Calling for a severance tax of 5 to 7 percent. He believes the revenue generated by this tax should go toward funding public education. The Mon Valley mayor says he also wants to see an increase in the number of state enforcement officers.

Allegheny County small-businessman Joe Vodvarka: Did not specify whether he is in favor of a severance tax, a moratorium or increased enforcement. However, he did mention a “concern for our watershed” should be kept in mind.

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Thursday, February 25, 2016

Posted By on Thu, Feb 25, 2016 at 10:22 AM

click to enlarge This week’s cover illustration and its artist Pat Lewis, photographed at the RV Hall of Fame. - PHOTO COURTESY OF PAT LEWIS
Photo courtesy of Pat Lewis
This week’s cover illustration and its artist Pat Lewis, photographed at the RV Hall of Fame.

Pat Lewis is a local freelance cartoonist and illustrator from the North Side who I’ve had the pleasure of working with on Pittsburgh City Paper cover illustrations for the past five years. He’s one of my favorite artists to work with: He takes direction well, and his cartoons always make readers laugh. (Remember his adorable cartoon pigeon on our cover last year for the arts festival?) The fact that he’s naturally funny doesn’t hurt. A recent tweet of his: “I don’t get sentimental Calvin & Hobbes mashups/tributes. Comic strip Calvin was a sweet kid like 15% of the time, 85% an unrepentant jerk.”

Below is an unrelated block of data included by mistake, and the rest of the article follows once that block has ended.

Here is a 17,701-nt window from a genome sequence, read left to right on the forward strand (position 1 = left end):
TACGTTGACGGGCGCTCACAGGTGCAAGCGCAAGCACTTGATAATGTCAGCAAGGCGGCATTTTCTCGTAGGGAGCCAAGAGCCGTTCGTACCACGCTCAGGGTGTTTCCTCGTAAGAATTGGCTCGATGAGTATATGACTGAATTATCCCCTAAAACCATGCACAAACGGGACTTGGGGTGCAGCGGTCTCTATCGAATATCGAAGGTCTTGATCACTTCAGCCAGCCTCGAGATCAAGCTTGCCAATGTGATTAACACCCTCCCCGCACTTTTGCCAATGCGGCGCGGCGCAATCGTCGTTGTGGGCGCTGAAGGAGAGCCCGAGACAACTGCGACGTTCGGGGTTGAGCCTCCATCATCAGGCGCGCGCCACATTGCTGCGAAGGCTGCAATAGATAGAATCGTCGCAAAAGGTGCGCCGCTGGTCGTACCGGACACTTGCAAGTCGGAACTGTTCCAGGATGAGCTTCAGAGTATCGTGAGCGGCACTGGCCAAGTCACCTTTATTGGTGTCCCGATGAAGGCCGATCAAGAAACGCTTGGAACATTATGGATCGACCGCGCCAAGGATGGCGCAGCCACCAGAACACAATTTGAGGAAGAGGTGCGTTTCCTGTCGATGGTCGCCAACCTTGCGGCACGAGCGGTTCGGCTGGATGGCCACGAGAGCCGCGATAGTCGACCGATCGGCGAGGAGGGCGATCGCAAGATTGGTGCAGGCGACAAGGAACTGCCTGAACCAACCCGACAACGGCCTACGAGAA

In addition to City Paper, Pat’s art has appeared in children’s books and magazines, and on T-shirts, greeting cards and more. He’s also currently president of the Pittsburgh Society of Illustrators, a cat dad and a soon-to-be husband. We caught up with him over email after he finished this week’s cover illustration.

What’s your favorite thing about being an artist in Pittsburgh?
The people, the size and the cost of living. I always say that Pittsburgh is a great town for young creative people to get started in. Whatever crazy idea you have, you can probably find somebody here to help you make that idea a reality. Or barring that, someone who knows somebody who can help you.

Did you always know you wanted to be a cartoonist when you grew up?